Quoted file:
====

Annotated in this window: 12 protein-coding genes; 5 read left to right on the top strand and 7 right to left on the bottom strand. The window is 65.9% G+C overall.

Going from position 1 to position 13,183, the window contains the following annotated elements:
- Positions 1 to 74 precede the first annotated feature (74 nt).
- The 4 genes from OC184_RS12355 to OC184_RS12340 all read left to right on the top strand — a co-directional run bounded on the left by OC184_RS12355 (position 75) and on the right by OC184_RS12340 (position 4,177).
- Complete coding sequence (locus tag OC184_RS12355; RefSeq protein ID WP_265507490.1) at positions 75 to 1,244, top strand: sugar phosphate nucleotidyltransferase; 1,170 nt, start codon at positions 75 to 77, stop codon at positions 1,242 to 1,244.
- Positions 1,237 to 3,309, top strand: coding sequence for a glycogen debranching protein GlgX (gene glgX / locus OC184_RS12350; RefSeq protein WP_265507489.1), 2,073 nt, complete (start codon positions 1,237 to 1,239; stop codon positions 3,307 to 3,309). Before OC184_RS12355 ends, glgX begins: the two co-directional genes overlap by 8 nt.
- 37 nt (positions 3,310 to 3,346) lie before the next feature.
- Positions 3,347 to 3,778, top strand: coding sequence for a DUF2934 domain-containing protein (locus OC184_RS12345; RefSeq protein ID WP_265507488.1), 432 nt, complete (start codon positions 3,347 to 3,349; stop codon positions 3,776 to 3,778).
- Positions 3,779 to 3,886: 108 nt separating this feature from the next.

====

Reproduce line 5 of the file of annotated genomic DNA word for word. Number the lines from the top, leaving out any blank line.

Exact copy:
- Complete coding sequence (locus tag OC184_RS12355; RefSeq protein ID WP_265507490.1) at positions 75 to 1,244, top strand: sugar phosphate nucleotidyltransferase; 1,170 nt, start codon at positions 75 to 77, stop codon at positions 1,242 to 1,244.